IAS Gyan

Daily News Analysis


12th May, 2022 International Relations

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  • Amid the presence of Chinese aircraft south of Tokyo, all eyes are on the May 24 QUAD Summit to counter the growing naval challenge in the Indo-Pacific.
  • While US Navy has upgraded all its warships at Yokosuka base in Japan, in terms of lethality and long reach, aircraft carrier INS Vikramaditya will get operational next month and India will be a two carrier and two ballistic missile submarine Navy by 2022-end.


About QUAD

  • The Quadrilateral Security Dialogue colloquially known as the QUAD is an informal strategic forum comprising, the 4 nations: The United States of America (USA), India, Japan, and Australia.
  • This group first interacted in 2007 on the sidelines of the Association of Southeast Asian Nations (ASEAN).
  • It is considered as specific nations coming along to find a common ground in being democratic nations and their interest in maritime cooperation through trade and security.


QUAD Formation

  • The occurrence of a Tsunami in the Indian Ocean led to the formation of India, Japan, Australia, and the US to build an informal alliance for collaborating on disaster relief efforts.
  • In 2007, The Prime Minister of Japan, Shinzo Abe, formalized it into the Quadrilateral Security Dialogue or the Quad.
  • After facing a threat from China in 2017, the Quad expanded its objectives by creating a mechanism that determined to establish a rules-based international order.
  • But in 2008, Australia left the group, whereas in 2020, the trio India-US-Japan did their first joint Malabar naval exercise by including Australia again.


QUAD Significance

  • QUAD plays a significant role for India in countering Chinese influence, combating post covid diplomacy, providing security in the Indian ocean, and achieving a rule-based multipolar world.
  • The objective behind the QUAD group is the initiative for strategic and significant sea routes in the Indo-Pacific region to be free from any influence.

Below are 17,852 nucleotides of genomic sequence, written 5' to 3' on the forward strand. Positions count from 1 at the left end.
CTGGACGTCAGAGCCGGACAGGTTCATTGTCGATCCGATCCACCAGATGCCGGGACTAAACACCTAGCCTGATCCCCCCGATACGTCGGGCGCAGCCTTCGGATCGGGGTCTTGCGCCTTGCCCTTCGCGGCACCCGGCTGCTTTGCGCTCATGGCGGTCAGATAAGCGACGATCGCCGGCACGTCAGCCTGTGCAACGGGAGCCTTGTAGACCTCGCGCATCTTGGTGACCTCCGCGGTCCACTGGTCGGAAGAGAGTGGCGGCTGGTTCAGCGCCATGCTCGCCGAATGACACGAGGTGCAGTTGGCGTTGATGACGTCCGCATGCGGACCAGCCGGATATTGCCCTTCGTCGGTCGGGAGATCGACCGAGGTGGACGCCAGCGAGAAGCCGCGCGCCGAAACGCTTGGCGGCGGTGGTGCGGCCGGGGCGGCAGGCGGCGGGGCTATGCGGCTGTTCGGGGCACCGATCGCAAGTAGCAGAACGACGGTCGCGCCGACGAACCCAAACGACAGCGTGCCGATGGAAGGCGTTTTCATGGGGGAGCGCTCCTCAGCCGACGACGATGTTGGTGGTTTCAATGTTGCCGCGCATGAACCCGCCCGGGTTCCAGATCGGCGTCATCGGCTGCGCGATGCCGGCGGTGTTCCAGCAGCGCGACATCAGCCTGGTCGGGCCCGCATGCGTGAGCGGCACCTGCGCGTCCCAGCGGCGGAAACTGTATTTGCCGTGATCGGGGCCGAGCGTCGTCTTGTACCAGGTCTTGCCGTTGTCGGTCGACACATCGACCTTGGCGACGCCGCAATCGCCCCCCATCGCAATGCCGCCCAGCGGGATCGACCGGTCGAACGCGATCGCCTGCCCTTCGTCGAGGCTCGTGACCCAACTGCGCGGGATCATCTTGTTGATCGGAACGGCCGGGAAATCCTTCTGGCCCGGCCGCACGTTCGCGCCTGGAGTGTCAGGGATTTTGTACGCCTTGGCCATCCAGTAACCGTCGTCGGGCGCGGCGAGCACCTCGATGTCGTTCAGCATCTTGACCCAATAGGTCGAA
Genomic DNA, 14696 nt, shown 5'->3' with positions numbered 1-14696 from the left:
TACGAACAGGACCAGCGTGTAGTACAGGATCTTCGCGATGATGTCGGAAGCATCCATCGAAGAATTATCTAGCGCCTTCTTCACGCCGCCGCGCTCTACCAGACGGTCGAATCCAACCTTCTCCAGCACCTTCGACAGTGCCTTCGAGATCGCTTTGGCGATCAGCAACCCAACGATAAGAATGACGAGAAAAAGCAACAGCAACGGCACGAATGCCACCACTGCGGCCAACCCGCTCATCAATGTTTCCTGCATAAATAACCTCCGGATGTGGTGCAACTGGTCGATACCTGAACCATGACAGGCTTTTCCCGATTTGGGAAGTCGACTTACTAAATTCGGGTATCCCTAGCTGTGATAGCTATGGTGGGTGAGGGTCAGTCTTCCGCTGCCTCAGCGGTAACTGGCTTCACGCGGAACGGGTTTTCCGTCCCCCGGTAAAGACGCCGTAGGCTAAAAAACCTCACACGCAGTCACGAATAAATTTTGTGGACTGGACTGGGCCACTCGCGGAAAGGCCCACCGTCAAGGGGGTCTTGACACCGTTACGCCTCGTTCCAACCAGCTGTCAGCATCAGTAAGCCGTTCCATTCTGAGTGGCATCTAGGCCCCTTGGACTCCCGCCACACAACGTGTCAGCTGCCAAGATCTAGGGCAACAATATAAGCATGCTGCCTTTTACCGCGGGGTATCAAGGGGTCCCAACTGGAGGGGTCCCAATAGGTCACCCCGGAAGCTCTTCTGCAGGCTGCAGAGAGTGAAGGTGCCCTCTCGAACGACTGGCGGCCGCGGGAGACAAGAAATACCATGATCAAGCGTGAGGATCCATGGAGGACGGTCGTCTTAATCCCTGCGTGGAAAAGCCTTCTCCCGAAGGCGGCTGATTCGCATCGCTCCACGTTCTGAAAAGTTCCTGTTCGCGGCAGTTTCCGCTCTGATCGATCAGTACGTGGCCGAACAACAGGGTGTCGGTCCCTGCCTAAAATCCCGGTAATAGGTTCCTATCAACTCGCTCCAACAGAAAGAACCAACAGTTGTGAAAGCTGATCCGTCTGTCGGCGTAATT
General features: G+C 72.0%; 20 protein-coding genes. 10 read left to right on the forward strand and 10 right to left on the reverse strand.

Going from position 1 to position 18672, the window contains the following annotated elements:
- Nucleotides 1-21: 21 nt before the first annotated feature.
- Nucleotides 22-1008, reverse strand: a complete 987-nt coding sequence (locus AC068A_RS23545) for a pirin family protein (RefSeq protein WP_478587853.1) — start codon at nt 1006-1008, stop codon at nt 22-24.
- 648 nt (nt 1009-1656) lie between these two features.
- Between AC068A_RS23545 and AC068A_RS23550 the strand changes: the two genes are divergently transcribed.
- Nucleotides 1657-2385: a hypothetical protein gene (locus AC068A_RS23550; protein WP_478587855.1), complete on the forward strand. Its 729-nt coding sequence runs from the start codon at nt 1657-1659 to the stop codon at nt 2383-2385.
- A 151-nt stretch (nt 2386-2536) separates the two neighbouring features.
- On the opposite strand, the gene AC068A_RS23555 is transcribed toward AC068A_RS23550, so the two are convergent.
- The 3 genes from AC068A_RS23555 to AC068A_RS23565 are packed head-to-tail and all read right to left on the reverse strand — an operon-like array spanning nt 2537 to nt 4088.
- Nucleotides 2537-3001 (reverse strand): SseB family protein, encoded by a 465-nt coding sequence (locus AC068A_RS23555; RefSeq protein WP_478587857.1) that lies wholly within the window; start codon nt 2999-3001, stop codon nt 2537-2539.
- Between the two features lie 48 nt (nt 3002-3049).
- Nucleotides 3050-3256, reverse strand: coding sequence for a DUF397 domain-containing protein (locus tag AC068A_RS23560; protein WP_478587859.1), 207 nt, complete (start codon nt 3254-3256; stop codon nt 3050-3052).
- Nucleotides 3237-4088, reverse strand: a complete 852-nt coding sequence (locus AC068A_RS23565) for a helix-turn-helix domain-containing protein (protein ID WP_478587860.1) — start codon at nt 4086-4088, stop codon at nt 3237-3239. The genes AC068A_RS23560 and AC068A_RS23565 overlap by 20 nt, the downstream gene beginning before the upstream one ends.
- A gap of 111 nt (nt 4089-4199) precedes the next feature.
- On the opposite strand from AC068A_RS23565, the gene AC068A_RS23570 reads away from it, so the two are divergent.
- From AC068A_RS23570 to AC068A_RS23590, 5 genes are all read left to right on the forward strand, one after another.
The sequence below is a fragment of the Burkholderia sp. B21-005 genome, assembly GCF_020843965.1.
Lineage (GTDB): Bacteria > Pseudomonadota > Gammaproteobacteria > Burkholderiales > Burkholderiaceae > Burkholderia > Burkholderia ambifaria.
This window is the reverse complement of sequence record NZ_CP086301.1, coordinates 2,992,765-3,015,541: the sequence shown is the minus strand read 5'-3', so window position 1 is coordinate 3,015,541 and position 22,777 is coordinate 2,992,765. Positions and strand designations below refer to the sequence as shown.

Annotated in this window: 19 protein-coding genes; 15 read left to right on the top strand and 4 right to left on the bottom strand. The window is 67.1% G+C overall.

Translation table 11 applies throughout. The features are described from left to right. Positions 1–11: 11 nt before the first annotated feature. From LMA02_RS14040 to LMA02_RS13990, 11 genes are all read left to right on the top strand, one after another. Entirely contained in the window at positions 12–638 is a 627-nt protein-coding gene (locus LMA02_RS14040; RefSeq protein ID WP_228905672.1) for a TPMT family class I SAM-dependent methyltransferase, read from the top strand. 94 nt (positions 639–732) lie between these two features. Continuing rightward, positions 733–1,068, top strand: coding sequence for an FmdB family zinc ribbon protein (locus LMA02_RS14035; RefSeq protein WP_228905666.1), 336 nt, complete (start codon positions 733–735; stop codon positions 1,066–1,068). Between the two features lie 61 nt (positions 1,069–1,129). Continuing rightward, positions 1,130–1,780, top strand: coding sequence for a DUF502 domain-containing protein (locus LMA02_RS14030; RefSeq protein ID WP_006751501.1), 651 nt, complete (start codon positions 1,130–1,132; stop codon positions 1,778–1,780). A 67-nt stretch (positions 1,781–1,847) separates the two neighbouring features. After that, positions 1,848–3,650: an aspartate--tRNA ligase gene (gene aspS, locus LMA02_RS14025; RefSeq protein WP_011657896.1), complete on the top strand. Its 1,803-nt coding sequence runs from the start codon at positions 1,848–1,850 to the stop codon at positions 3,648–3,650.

QUAD Complications

  • The problem for India, however, is that even with its renewed wariness about China, and the rebooting of the Quad, it has to weigh several long-standing and conflicting security, diplomatic, and economic calculations.
  • India’s vision of the Indo-Pacific rests more on the Indian Ocean and less on the Pacific Ocean, where Chinese assertiveness arouses the most concern from the United States, Australia, and Japan.
  • India is uncomfortable with any conception of the Quad as an anti-China “alliance of democracies” (as U.S. President Joe Biden has put it).
    • Any formal grouping of democracies through the Quad could raise expectations that it will be a vigorous proponent of promoting democracy abroad.


Relevance of AUKUS

  • Recently, the US has announced a new trilateral security partnership for the Indo-Pacific, between Australia, the UK and the US (AUKUS). The major highlight of this arrangement is sharing US nuclear submarine technology with Australia.
  • The announcement of AUKUS has underlined some of India’s contradictions.
    • The Quad is not an Asian North Atlantic Treaty Organization (NATO) and does not commit to collective security.
      • For India, this means that the Quad can maintain its broad agenda—its recent summit highlighted cooperation on COVID-19 vaccine distribution, climate change, technology, and science expertise.
    • The Quad is very important to India. It can provide a long-term strategy to deter China in the region, especially given that Chinese strategy, thus far, has been less about security encirclement and more about economic enmeshment.
    • India is also very important to the Quad. A Quad without India would have less heft, less credibility in Asia, and would immediately lose the “Indo” in “Indo-Pacific.”